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Spot Fire 1: Highlights

Friday, July 08, 2016

Whilst Sydney was blanketed in a thick smoke haze on 7th May, Spot Fire 1: Landscape and Language brought together award winning authors, cultural leaders, storytellers and performers in a discussion of landscape and language.

Here are the highlights from the first in our series of Symposia for the upcoming 32nd Kaldor Public Art Project, Jonathan Jones’ barrangal dyara (skin and bones):

Jonathan Jones interviewed Uncle Charles Madden about his experiences living in Gadigal land and his role in constructing the contemporary city of Sydney. Dr Clint Bracknell then discussed the revival of endangered cultural heritage in the Wirlomin Language and Stories Project.

Tradition is not something that is old, archived and locked away. Tradition is within us to unlock and perpetuate.

Insights into language revival were shared by Jonathan and Wiradjuri language expert Dr Stan Grant Sr AM. He was joined by Dr Christine Evans, Ronald Briggs and Kirsten Thorpe to discuss the importance of language to Indigenous identity and education, Grant affirmed the interconnectedness of language and landscape:

We don’t own language…the language actually belongs to the land we are living on.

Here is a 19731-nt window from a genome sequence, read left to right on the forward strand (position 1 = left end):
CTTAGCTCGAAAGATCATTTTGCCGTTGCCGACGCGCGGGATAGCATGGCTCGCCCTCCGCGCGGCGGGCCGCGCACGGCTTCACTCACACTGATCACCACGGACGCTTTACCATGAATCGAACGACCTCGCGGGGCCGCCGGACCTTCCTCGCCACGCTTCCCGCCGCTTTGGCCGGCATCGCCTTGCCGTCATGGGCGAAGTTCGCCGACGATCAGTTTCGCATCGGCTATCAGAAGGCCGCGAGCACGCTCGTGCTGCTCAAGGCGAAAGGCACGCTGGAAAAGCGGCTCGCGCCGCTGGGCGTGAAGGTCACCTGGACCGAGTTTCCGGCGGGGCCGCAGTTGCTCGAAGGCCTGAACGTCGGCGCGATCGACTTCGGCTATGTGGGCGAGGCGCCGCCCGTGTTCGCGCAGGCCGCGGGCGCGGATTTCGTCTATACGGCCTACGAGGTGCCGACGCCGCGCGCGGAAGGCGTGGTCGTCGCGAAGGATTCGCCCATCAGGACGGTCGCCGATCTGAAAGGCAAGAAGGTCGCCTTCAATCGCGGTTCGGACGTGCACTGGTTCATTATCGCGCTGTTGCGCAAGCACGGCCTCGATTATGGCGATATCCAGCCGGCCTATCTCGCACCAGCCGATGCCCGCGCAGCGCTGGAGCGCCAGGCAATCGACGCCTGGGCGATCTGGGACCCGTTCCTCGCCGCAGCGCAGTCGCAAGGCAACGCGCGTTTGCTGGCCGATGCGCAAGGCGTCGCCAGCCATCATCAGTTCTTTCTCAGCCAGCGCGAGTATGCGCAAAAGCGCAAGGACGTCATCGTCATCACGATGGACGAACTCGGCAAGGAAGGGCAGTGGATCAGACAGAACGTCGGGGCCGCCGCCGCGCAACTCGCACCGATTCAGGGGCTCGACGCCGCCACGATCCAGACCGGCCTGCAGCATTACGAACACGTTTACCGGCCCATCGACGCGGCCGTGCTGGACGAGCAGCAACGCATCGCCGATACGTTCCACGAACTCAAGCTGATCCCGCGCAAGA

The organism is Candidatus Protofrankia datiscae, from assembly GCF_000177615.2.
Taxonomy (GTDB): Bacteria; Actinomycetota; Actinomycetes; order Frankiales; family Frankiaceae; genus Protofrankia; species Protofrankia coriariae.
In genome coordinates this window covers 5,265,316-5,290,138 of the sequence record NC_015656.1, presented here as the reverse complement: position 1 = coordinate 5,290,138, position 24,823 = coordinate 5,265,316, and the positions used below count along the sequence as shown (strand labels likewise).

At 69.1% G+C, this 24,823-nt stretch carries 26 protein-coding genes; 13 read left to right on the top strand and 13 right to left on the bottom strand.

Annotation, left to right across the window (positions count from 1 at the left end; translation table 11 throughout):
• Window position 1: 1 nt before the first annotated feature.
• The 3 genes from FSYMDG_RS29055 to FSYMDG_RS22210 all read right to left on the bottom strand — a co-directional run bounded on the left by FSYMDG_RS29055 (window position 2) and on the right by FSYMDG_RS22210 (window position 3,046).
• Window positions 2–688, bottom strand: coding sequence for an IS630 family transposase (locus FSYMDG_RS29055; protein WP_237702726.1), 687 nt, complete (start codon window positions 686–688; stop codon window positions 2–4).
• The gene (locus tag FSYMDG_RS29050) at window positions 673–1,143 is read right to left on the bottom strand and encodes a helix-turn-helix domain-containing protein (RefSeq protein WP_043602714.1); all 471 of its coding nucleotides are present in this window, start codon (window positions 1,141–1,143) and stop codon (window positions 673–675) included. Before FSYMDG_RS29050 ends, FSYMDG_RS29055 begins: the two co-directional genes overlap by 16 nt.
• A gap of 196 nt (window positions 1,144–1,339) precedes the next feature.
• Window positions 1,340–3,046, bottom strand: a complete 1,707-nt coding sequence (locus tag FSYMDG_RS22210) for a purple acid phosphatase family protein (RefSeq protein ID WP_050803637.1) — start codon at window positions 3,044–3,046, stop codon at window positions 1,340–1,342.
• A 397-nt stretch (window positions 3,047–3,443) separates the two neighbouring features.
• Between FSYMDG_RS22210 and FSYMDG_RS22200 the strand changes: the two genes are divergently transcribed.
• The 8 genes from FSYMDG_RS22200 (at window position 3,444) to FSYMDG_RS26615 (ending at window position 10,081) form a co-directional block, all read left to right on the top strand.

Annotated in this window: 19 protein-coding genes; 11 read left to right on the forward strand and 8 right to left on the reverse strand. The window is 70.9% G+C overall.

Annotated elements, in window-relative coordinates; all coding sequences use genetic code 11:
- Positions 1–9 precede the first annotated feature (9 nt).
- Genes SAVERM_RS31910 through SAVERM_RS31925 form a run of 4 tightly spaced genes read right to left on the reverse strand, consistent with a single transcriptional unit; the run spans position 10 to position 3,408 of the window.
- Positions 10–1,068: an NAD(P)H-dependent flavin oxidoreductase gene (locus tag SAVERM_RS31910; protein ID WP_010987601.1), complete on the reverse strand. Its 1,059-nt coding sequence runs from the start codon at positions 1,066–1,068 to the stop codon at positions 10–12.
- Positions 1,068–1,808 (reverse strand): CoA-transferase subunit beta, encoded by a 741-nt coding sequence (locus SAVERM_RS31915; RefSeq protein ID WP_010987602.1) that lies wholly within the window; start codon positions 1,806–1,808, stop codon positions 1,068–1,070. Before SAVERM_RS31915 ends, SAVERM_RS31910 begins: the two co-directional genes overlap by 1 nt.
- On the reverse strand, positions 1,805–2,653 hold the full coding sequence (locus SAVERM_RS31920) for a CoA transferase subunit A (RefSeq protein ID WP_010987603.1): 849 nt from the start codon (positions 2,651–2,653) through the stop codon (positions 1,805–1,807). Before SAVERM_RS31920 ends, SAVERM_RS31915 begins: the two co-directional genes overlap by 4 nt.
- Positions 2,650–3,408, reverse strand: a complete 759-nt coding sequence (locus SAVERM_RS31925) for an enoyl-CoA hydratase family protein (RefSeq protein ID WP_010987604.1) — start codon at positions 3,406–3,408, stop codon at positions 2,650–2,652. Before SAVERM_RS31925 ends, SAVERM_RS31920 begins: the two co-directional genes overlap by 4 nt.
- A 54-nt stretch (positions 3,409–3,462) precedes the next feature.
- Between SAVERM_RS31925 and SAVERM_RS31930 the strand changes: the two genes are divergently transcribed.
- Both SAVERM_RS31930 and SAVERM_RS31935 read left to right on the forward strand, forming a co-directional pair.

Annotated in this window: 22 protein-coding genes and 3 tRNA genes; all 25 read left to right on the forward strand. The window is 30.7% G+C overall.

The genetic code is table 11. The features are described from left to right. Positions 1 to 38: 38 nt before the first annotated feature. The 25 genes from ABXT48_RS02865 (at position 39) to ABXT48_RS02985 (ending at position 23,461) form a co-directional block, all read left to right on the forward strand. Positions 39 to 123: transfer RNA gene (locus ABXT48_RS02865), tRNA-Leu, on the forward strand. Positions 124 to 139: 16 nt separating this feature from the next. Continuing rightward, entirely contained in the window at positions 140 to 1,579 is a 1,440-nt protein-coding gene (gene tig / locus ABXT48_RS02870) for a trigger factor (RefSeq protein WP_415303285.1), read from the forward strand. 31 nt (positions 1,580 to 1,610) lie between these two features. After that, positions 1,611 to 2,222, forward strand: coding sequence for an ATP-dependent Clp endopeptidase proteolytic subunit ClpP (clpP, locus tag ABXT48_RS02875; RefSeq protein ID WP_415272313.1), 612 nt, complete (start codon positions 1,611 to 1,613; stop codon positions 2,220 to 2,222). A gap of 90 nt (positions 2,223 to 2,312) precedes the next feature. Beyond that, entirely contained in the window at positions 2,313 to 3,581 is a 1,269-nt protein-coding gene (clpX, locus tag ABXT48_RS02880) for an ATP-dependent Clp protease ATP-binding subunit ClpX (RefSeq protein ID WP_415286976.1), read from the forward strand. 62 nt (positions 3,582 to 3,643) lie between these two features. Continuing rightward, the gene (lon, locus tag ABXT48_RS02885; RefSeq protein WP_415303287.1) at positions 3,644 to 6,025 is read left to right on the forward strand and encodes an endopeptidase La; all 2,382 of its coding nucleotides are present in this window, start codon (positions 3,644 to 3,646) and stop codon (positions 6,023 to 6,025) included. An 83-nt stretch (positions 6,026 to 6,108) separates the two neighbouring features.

The need to see diversity of representation in Australian schools was addressed by Evans who explained the core scope and sequence created by a group of Aboriginal writers to help Indigenous students maintain their Aboriginal Language pathways. Thorpe and Briggs reviewed their work at the State Library of NSW on the Rediscovering Indigenous Languages Project.

 


In the afternoon, the audience was captivated by a beautiful story about the creation of the oceans told by cultural leader, Aunty Julie Freeman. Bruce Pascoe then discussed the incredible culture of Indigenous Australia and the sophistication of Aboriginal agriculture based on his research as a writer, editor and anthologist. A rousing conclusion on cultural burns was delivered by Oliver Costello, who shared the need to revive Indigenous fire practices from a “place of intent and responsibility” to maintain the health of the land and the people.”


View the full program of talks here.

The discussion continues on the 16th Jule, 2016 with Spot Fire 2: Spectacle, manifestation, performance at the Art Gallery of NSW.

This event is now sold out but will be live streamed via our website

Photos top to bottom:
Audience members at Spot Fire 1: Landscape and Language, State Library of NSW

Working with language panel discussion: Uncle Stan Grat Snr AM, Dr Christine Evans, Ronald Briggs and Kirsten Thorpe.
Reading country: Aunty Julie Freeman
Aboriginal agriculture: Bruce Pascoe and Jonathan Jones

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